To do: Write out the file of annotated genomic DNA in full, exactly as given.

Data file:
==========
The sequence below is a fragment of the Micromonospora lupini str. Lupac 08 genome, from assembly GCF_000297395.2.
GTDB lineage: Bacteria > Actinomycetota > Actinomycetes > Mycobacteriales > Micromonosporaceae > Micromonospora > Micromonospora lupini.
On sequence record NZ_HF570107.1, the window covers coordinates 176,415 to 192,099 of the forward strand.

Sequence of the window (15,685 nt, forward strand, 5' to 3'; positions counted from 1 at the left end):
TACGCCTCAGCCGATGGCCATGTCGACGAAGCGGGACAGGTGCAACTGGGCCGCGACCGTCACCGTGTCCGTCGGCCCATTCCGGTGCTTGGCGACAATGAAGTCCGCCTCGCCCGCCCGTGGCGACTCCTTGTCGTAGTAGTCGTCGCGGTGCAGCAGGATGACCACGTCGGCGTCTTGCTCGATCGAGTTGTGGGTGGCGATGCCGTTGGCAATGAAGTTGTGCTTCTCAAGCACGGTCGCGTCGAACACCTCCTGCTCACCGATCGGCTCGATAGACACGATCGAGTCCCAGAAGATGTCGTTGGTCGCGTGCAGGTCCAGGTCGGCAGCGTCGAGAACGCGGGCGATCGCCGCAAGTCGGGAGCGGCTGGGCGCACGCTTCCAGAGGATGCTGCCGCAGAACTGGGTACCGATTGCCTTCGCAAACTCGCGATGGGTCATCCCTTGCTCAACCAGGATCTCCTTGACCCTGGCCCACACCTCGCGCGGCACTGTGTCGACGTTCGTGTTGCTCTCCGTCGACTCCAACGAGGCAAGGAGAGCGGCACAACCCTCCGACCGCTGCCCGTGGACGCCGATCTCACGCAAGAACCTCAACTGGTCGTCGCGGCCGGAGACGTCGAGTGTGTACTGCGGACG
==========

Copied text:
The sequence below is a fragment of the Micromonospora lupini str. Lupac 08 genome, from assembly GCF_000297395.2.
GTDB lineage: Bacteria > Actinomycetota > Actinomycetes > Mycobacteriales > Micromonosporaceae > Micromonospora > Micromonospora lupini.
On sequence record NZ_HF570107.1, the window covers coordinates 176,415 to 192,099 of the forward strand.

Sequence of the window (15,685 nt, forward strand, 5' to 3'; positions counted from 1 at the left end):
TACGCCTCAGCCGATGGCCATGTCGACGAAGCGGGACAGGTGCAACTGGGCCGCGACCGTCACCGTGTCCGTCGGCCCATTCCGGTGCTTGGCGACAATGAAGTCCGCCTCGCCCGCCCGTGGCGACTCCTTGTCGTAGTAGTCGTCGCGGTGCAGCAGGATGACCACGTCGGCGTCTTGCTCGATCGAGTTGTGGGTGGCGATGCCGTTGGCAATGAAGTTGTGCTTCTCAAGCACGGTCGCGTCGAACACCTCCTGCTCACCGATCGGCTCGATAGACACGATCGAGTCCCAGAAGATGTCGTTGGTCGCGTGCAGGTCCAGGTCGGCAGCGTCGAGAACGCGGGCGATCGCCGCAAGTCGGGAGCGGCTGGGCGCACGCTTCCAGAGGATGCTGCCGCAGAACTGGGTACCGATTGCCTTCGCAAACTCGCGATGGGTCATCCCTTGCTCAACCAGGATCTCCTTGACCCTGGCCCACACCTCGCGCGGCACTGTGTCGACGTTCGTGTTGCTCTCCGTCGACTCCAACGAGGCAAGGAGAGCGGCACAACCCTCCGACCGCTGCCCGTGGACGCCGATCTCACGCAAGAACCTCAACTGGTCGTCGCGGCCGGAGACGTCGAGTGTGTACTGCGGACG